2. Deferred Action for Childhood Arrivals (DACA) has arrived! This is an amazing opportunity for DREAMers nationwide, and we're excited to present this detailed Step-by-Step Guide. Please forward this to any DREAMer who is considering applying for this program. STEP 1: Take a Deep Breath — Figure Out Whether DACA is Right For You Relax, there’s time! It’s important to learn as much as you can about DACA and figure out whether it makes sense for you to apply. Here are some things you should be asking yourself: Am I eligible for DACA? Is now the right time to apply for DACA? Given that DACA a temporary, discretionary program that could be terminated or changed at any time, what are the risks to applying? Do I have any longer-term immigration remedies to pursue? To find out more information about DACA, we suggest you review USCIS's official FAQ section. You can also check out E4FC's detailed DACA FAQs (created with Curran & Berger LLP), which will help you evaluate whether DACA makes sense for you. Finally, if you want to know about other options, you can review our guide (created with Curran & Berger LLP) Beyond Deferred Action: Long-Term Immigration Remedies Every DREAMer Should Know About. STEP 2: Understand Your Eligibility for DACA Once you’ve decided to apply, you’ll want to confirm that you’re eligible. For students living in the California Bay Area (that’s Alameda, Contra Costa, Marin, Napa, San Francisco, San Mateo, Santa Clara, Santa Cruz, Solano, Sonoma, and Yolo counties), you can use E4FC’s free, anonymous, and online Case Analysis Service. We’ll help you understand your eligibility for DACA as well as longer-term immigration remedies. For students living outside the California Bay Area, we encourage you to use We Own the Dream’s national online screening tool. This is an automated tool that will give you a preliminary understanding of your eligibility. STEP 3: Not Sure Whether You’re Eligible? Get Legal Help Confused about whether you’re eligible for DACA? Have a complicated case (i.e. have a criminal incident, traveled outside the U.S., etc.)? You’ll definitely want to talk to an attorney. You can look for an informational event in your area. We’ve also written some suggestions for how to look for an attorney. STEP 4: Gather Your Application Documents Confirmed that you’re eligible for DACA? Great! Now it’s time to start gathering your application documents. First, carefully review the official USCIS instructions for gathering your pre-application documents. Here’s a summary of what you’ll need: Two (2) passport-style photographs (for the Employment Authorization application) Copy of foreign passport biographic page and any prior visa & I-94 cards (if available) Copy of original birth certificate and translation□ Copy of marriage certificate or divorce (if applicable) Copy of every criminal and/or traffic court case on record (if applicable) Every incident/arrest/police report. If you cannot get your record—eg. it is more than 5 years old and the police station records dept has destroyed it—then ask the police for a letter on letterhead saying that the record has been purged. Every criminal complaint/charging document from the district attorney (or other prosecutor). That’s the court document a prosecutor first files with all of the charges against you and what they think you are potentially guilty of having committed from a single incident. Every final criminal court disposition record. That’s the final ruling from the judge in your case stating the outcome after settlement or trial or dismissal; it should include your sentence and post-conviction sentencing information Post-conviction showing that you completed all terms of probation/sentence. For example, if you are still on probation, it is something showing you are currently in compliance. Copy of school records, such as: Proof of Enrollment Report Cards and/or Transcripts School Identification Card(s) Awards from high school (and college, if applicable) [*]Copy of high school diploma or GED certificate (if applicable) [*]Proof of entry prior to age 16, continuous residence in U.S. since June 15, 2007, and on June 15, 2012, such as: Federal Income Tax Returns or Tax Transcripts (filed independently or as a dependent) Employment records, letters from internships & volunteer work, medical records Leases, rental receipts, other dated receipts, utility bills, cell phone bills Bank statements, credit card statements, copies of cancelled checks Birth certificates of children and/or siblings born in the U.S. for the stated period Affidavits from relatives, friends, teachers, and churches attesting to your presence Photographs placing you in the U.S. since the age of 16 & since 2007 STEP 5: Gather Your Fees or Request a Fee Exemption Fees: The fees for DACA are $85 biometrics fee + $380 work authorization document fee = $465 total. Fee Exemption (must be completed and approved before you file): You cannot apply for a fee waiver, but there are some very limited exemptions. There are fee exemptions for those under 18, homeless, in foster care, lacking parental support, with income less than 150% of federal poverty guidelines, who cannot care for themselves because of chronic disability, or who have accumulated very serious medical-related debt. There will be a separate fee exemption form, which must be approved before a DACA request can be filed without a fee. It is hard to know how long it will take to review fee exemption requests. Check USCIS for more information about these exemptions, and how to apply. Other Financial Assistance: If you need help paying the application fees, you can apply for money from the Fund for DREAMers. STEP 6: Attend an Application Processing Event to Get Help Finalizing Your Application Go to We Own the Dream to find an application processing event in your area: STEP 7: Complete Application Forms Individuals *must* file the following forms: Form I-821D - Application for Deferred Action for Childhood Arrivals Form I-765 - Application for Employment Authorization Document (EAD) Form I-765WS - Employment Authorization Worksheet This is recommended, but not mandatory: Form G-1145 - E-Notification of Application/Petition Acceptance (you’ll want to paperclip this to the front of the Form I-821D) STEP 8: Include Payment (Check or Money Order) In the application package you mail to USCIS, you’ll need to include two separate checks *or* money orders: one the $85 biometrics fee, and one $380 work authorization fee. If you plan to use personal checks, be sure there’s enough money in your account. If either check bounces, your application will be rejected. Checks must be made payable to "U.S. Department of Homeland Security." STEP 9: Confirm You Have the Correct USCIS Address The address to mail your application will depend on your U.S. state of residence (i.e. California, Illinois, New York, Texas, etc.). On the USCIS website, check the section “Filing Addresses for Consideration of Deferred Action for Childhood Arrivals” to find the correct mailing address on the Form I-821D. NOTE: USCIS will not accept any online, email, or faxed applications. STEP 10: Copy Your Entire DACA Application Before You Send It Make a photocopy or scan of your entire application, including the checks or money orders.You may need to refer to your application again in the future (or show it to an advocate or attorney). This is especially important if the Dream Act passes, or if you become eligible to file for permanent status; you will want a record of everything you stated in your DACA application. STEP 11: Mail Your DACA Application When you mail your application, we highly recommend that you select a delivery option that allows you to track your package. You will want to have proof the document was sent AND be able to see when it arrives. STEP 12: Sign Up for E-Notification or Manually Track Your Paper Receipt Number Online E-Notification Confirmation: If you fill out the Form G-1145, you’ll receive an e-Notification when your forms have been accepted (you’ll want to paperclip this form to the front of the Form I-821D) Paper Receipt Confirmation: Within 1-4 weeks of sending your DACA application, you should receive a paper receipt in the mail. We hope that all applicants will be able to track the online progress of their individual DACA receipts here and also track the general progress of all DACA applications’ processing times nationwide here. STEP 13: Attend a Biometrics Appointment Within four (4) months of getting your DACA receipt, you should get an appointment notice to visit an Application Support Center (ASC) to have your biometrics taken. Make sure to bring a valid (unexpired) government-issued photo ID (i.e. your passport) to your appointment. STEP 14: Look Out for a Possible “Request for Further Evidence” (RFE) Applying for DACA doesn’t require an individual interview, so you shouldn’t need to go to your local USCIS office for an interview. However, if anything is missing from your application, or if the adjudicating USCIS officer has questions, you may be mailed a “Request for Evidence” (RFE). You will need to respond to this RFE with additional proof by the deadline given (around 12 weeks). If you ignore this request, your case will be automatically denied. STEP 15: Await Notification of DACA Approval At this time, we don’t know how long DACA cases will take to process. Other USCIS humanitarian applications take around 8-12 months for a final decision (or longer). Once you receive notification that DACA has been approved, you will receive a work authorization card valid for 2 years. STEP 16: Obtain Local and State Benefits Once you’ve received your work authorization card, you can apply for various local and state benefits. All DACA recipients will be eligible for a Social Security Number. In some states, you will be able to apply for an identification card or driver's license. In California, you will be able to apply for an identification card or driver’s license. However, at this time, the State of California has not announced whether DACA recipients will be eligible for any additional public benefits. STEP 17: Investigate Long-Term Immigration Remedies Remember that DACA is only a temporary, discretionary program that could be terminated or changed at any time. While you’re waiting for approval of your DACA case (or even if your case has already been adjudicated), we encourage you to investigate if you have a longer-term immigration remedy. You can review our guide (created with Curran & Berger LLP) Beyond Deferred Action: Long-Term Immigration Remedies Every DREAMer Should Know About. For students living in the California Bay Area(that’s Alameda, Contra Costa, Marin, Napa, San Francisco, San Mateo, Santa Clara, Santa Cruz, Solano, Sonoma, and Yolo counties), you can use E4FC’s free, anonymous, and online Case Analysis Service.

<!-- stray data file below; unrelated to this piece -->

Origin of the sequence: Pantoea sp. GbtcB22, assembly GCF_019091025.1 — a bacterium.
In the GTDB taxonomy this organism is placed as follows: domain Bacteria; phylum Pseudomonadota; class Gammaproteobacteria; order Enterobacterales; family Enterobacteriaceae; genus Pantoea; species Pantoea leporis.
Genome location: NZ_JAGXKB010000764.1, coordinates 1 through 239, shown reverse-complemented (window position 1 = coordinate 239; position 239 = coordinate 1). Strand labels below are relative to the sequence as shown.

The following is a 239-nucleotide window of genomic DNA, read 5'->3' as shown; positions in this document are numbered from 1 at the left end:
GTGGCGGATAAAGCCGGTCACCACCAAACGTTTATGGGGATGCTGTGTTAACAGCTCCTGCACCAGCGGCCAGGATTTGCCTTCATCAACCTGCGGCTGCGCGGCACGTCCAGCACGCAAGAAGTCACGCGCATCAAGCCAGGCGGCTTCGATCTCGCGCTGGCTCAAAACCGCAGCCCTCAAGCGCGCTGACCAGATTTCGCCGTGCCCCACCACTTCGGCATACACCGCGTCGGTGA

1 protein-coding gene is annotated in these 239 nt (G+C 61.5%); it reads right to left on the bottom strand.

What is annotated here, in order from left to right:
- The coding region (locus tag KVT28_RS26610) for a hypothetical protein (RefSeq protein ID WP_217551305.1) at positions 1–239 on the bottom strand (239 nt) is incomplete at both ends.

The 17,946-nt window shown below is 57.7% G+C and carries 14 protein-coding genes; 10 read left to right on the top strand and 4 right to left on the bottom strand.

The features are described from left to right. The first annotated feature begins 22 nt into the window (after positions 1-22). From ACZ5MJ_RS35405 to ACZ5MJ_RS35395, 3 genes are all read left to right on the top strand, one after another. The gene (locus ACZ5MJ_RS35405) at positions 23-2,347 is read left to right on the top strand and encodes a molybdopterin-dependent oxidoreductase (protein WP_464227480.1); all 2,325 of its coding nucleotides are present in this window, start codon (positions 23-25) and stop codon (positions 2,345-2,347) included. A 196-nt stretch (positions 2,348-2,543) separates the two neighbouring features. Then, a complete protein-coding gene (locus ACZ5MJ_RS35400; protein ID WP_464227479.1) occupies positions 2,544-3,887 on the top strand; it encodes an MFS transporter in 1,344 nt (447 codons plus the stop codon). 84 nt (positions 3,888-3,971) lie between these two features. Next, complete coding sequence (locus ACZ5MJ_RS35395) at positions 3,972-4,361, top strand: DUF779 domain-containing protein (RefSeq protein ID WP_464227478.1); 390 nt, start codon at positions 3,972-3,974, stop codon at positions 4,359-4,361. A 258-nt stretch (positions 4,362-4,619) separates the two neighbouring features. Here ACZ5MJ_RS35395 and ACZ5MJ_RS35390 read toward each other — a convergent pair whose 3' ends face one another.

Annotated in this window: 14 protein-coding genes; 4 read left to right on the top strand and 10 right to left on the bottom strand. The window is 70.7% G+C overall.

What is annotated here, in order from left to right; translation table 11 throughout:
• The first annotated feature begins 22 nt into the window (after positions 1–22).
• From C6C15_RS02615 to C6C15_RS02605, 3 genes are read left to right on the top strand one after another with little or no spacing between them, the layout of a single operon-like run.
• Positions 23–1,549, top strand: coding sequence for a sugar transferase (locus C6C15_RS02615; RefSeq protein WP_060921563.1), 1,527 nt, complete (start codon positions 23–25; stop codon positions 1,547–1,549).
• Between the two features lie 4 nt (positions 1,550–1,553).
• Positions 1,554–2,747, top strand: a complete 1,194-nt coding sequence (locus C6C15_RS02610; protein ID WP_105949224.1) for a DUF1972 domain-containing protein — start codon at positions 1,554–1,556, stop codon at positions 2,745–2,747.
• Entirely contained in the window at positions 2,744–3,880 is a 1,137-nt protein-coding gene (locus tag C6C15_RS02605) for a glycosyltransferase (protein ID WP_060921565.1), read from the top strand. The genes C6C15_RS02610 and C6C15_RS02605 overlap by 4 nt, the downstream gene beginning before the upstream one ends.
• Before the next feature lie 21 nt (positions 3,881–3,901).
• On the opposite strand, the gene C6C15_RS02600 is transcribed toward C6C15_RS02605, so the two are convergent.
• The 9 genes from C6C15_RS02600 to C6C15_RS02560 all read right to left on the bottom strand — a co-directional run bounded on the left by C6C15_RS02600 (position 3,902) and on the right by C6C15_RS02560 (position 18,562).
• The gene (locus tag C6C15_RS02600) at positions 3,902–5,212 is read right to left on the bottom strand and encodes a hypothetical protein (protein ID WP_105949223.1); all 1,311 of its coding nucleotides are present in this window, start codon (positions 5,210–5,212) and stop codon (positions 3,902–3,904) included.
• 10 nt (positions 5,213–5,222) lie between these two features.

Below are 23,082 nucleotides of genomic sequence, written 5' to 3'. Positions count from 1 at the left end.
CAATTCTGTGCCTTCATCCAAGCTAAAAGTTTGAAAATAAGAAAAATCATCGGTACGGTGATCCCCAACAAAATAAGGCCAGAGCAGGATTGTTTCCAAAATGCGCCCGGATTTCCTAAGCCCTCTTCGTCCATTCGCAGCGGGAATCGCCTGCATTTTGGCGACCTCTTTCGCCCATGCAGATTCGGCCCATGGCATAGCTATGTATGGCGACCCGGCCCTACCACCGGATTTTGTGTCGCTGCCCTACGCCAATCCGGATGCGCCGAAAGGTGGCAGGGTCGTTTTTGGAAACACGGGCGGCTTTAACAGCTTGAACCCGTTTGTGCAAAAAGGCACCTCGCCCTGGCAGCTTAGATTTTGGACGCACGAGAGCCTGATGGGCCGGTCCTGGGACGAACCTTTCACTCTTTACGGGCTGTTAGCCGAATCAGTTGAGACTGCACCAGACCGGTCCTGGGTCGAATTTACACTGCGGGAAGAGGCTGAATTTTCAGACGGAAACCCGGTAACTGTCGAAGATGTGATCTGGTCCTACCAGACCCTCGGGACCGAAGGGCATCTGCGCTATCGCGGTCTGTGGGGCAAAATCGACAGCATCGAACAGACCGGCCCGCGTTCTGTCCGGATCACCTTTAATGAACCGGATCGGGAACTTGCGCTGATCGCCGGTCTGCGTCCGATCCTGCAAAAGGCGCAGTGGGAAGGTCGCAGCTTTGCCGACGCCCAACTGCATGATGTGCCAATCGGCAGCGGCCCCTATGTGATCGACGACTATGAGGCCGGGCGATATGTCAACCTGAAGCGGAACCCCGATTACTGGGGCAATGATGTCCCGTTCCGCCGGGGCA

3. For those that got themselves a lawyer, how much are you paying him/her for thier services to help you fill out the application? Just a good measure to see what you guys/girls are paying to help you fill out the applications.